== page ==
Dimitar Kutrovsky is 23 years old and currently ranked #565. Though he hasn’t played a full year of pro ball to get his ranking up to where it belongs, he’s the Bulgarian #3 player; and when the new rankings are released on Monday, he’ll be within 10 spots of the #2 position in his home country, behind only Grigor Dimitrov. A three-time ITA singles All-American, and one-time doubles All-American with Josh Zavala, “The Bulgarian Nightmare” – as he is now monikered – finished his college career as the winningest player in University of Texas history.
“Tar” (as doubles partner Jack Sock refers to him, among other names), plays a game that is veritably one-of-a-kind on the pro tour: primarily two-handed off both sides (though he can hit one-handed off either), his compact, versatile and all-court style of play packs a surprising punch for someone listed at 5′ 9” and 152 pounds.
(photo courtesy of The Austin Tennis Blog)
I first saw him play at the USA F3 in Weston, and his game caught my eye even though he was losing convincingly to Dennis Zivkovic at the time. Of course, that was the first of about three consecutive amazing comeback victories for the man from Sofia, Bulgaria, which also showed me that you can never count him out. As I said to coach Mike Wolf on the final weekend of the USA F4, every time I watch Dimi play, he shows me something more: ability, variety, intensity, strategy, heart – it’s all there. Mike further confirmed my suspicions by telling me that Kutrovsky goes about things the right way, with the right attitude, and thus sets himself up for success.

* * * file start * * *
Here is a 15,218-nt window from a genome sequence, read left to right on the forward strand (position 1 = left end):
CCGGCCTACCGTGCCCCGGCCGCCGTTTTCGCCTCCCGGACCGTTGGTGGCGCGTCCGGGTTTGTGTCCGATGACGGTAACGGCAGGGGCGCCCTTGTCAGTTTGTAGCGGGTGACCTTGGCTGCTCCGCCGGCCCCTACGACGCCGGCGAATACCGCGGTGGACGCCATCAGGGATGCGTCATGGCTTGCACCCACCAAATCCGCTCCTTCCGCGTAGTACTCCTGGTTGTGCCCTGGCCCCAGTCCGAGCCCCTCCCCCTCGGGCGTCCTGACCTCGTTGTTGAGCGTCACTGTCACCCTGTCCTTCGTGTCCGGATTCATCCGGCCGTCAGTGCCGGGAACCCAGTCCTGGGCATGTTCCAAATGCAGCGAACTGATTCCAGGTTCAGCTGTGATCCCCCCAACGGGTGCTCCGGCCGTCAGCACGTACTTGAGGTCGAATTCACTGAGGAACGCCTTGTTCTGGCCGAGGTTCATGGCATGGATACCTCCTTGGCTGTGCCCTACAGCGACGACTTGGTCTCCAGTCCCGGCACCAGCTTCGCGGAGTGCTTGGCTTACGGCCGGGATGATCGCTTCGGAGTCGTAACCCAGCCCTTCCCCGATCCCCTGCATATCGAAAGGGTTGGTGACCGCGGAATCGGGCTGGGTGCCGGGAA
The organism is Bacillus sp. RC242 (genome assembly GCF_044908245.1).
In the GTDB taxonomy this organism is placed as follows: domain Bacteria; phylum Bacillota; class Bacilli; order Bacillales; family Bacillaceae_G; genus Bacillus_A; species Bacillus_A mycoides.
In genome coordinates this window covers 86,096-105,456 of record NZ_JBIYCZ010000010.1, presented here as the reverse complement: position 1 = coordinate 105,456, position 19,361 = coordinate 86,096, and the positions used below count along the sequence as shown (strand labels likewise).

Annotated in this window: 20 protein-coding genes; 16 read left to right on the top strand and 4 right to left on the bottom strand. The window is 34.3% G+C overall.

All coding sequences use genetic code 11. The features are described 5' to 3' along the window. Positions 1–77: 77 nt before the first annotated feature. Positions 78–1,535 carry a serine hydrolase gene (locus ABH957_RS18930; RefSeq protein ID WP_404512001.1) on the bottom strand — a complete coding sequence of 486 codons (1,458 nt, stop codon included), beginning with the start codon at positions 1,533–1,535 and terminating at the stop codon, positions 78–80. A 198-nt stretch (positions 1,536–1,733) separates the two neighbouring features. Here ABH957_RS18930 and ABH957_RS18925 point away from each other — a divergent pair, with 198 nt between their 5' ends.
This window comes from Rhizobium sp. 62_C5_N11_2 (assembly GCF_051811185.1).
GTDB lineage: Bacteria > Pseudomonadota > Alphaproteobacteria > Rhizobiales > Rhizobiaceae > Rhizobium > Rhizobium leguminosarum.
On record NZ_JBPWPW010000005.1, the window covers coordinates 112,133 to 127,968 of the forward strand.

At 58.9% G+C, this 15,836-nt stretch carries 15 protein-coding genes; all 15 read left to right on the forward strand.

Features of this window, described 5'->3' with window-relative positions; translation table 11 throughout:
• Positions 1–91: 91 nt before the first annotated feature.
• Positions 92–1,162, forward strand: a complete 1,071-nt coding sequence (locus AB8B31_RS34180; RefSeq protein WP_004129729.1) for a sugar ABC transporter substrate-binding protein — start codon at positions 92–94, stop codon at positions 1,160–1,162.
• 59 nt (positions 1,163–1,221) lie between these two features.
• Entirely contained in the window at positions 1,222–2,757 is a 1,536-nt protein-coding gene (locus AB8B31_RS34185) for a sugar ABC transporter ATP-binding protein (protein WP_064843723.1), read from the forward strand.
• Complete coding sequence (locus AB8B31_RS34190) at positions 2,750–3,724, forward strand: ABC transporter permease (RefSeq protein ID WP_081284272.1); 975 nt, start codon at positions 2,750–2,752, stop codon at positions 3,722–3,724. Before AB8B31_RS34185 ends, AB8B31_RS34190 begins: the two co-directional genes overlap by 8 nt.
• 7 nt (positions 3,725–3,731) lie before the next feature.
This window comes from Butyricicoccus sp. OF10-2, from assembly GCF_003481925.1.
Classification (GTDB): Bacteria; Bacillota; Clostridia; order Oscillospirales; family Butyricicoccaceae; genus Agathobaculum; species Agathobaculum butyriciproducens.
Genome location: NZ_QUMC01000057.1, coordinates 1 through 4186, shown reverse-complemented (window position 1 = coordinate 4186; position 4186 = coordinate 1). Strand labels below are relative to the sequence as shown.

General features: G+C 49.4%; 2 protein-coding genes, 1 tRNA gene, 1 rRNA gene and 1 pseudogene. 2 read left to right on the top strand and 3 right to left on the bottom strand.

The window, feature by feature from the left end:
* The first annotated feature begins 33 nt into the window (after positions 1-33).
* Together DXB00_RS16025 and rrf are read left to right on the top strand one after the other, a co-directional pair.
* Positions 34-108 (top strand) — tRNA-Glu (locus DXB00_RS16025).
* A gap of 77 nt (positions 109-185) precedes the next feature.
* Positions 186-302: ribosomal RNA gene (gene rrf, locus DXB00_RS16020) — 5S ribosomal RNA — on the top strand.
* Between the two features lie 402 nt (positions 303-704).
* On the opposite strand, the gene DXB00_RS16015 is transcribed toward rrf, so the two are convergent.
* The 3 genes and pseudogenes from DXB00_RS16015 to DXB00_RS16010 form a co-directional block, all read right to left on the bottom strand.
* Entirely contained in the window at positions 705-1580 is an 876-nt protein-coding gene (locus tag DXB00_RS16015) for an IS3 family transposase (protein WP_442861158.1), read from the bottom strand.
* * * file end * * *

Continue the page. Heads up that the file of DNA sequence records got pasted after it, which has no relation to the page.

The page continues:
On a cloudy day last Friday, I was able to drag Kutrovsky away from supporting his friend and dubs teammate (in the third set, no less), telling him (only half-jokingly) that Jack’s already gotten enough press from my site, and it’s about time he got his own turn in the spotlight. I wanted to be able to know more about the personality of the player whose game I’d come to so admire. Happily, he not only agreed to abandon his friend in his time of need (haha), but he turned out to be a friendly, funny guy as well. Bonus. Here’s what he had to say:
Challenger Tennis: All right. First and foremost: “The Bulgarian Nightmare” – are you happy with this nickname?
Kutrovsky: Yeah. Yeah. Seems fitting. I like it.
Challenger Tennis: What makes you a “nightmare”, would you say?
Kutrovsky: The whole idea behind it was that I want to play in a way that when people see my name in the draw, they’re like, “Oh, I don’t want to play this guy.” So I’m kind of trying to work my way to actually make that happen.
Challenger Tennis: Aha. So, now you’re the Bulgarian #3 – have you heard from Davis Cup at all?
Kutrovsky: I’m actually going in two weeks. (Delinquent interviewer’s note: now it’s more like one week, as this conversation happened about a week ago. You might wanna check my math on that, though.) I’m going to go do the camp and then we’re going to go play against Belarus, so hopefully I can play. I know the guys that are in front of me. I think it’s going to be me and this other guy, if things go well. That’s the plan, hopefully. Hopefully I do well in the camp and show them I’m worthy of playing.
Challenger Tennis: Grigor is definitely playing?